The Indian Diaspora in Myanmar

Although Hindi film songs seem to be popular in Myanmar, Hindi is not a language anyone seems to be familiar with. So when you hear Hindi, Bengali, or Gujarati on the road you know for sure that the speaker has some connection with India. As I rushed through a market in Mandalay, I passed the eatery you can see in the featured photo. I’d just lost track of The Family, and peeped in to see whether she was sitting in this unlikely place. The man at the far counter greeted me in Hindi, letting me know that he was of Indian origin.

A Bihari migrant in Pyin Oo Lwin in MyanmarI’d run into another Hindi speaker in Myanmar before this. A happy young man driving a horse carriage in Pyin Oo Lwin called out to me in Hindi. As I turned, I saw he was wearing a big grin. We introduced ourselves; his name was Mahesh. He said that his grandfather had come to Myanmar as a groom in the British army and never went back to his village. Mahesh knew that a town near his ancestral village was called Arrah. This is in the western part of Bihar. His father succumbed to the charms of a Burmese girl, and now Mahesh is married to one as well. His family speaks Hindi at home, and, of course, they watch movies. He’s never been to India.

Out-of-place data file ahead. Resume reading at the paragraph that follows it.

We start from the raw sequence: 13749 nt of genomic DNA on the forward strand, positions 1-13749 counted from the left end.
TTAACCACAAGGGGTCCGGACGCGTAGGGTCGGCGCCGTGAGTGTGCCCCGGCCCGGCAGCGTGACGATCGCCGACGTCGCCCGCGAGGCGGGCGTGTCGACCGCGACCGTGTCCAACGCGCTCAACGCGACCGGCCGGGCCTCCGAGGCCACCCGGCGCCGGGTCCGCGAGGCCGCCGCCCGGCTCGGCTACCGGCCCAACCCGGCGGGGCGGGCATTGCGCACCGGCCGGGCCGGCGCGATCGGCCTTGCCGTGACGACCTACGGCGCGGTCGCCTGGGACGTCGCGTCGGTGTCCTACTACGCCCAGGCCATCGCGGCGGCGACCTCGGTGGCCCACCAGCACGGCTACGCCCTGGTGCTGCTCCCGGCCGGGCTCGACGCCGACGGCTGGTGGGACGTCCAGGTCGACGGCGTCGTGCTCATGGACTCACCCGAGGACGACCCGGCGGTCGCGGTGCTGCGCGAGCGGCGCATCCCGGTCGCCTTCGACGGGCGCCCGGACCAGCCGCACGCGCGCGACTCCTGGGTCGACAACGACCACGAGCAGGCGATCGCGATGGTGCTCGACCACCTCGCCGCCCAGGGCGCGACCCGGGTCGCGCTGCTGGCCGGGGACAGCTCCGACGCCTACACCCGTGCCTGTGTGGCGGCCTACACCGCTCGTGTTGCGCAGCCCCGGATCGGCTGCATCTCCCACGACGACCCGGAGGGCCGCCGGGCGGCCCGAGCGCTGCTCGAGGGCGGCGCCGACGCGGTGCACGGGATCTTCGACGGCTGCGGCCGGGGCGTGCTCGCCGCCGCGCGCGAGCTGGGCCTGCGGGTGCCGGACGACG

I’d also had a similar run in with Abdul, who owns a grocery store in Pyin Oo Lwin. He called out to me in Hindi. He is also a third generation resident of Myanmar.A shopkeeper from Uttar Pradesh in Pyin Oo Lwin in Myanmar He was not very clear about why his grandfather had left India. During the years of British Raj people were uprooted from their villages in India and sent across the world for many different reasons. Abdul’s grandfather may have been one of these victims of imperialism. Abdul knew that his ancestral home was near a town called Faizabad. This is in present day Uttar Pradesh in India. His grandfather and father married other Indian immigrants, as did he. They spoke Hindi at home, and he’s never been to India.

Bengali mosque next to the Sule Pagoda in Yangon in MyanmarI guess there is a concentration of immigrants in the region around Mandalay. I met another pocket of immigrants in Yangon. The mosque which you see in this photo stands right next to the Sule pagoda in the centre of Yangon. Large friendly letters across the front say that it is a Bengali mosque. I suppose that many of the people who come here have ancestral homes in present day Bangladesh. I did not meet any of them, but it is conceivable that there is a small number of Indian Bengali muslims in the same jamaat.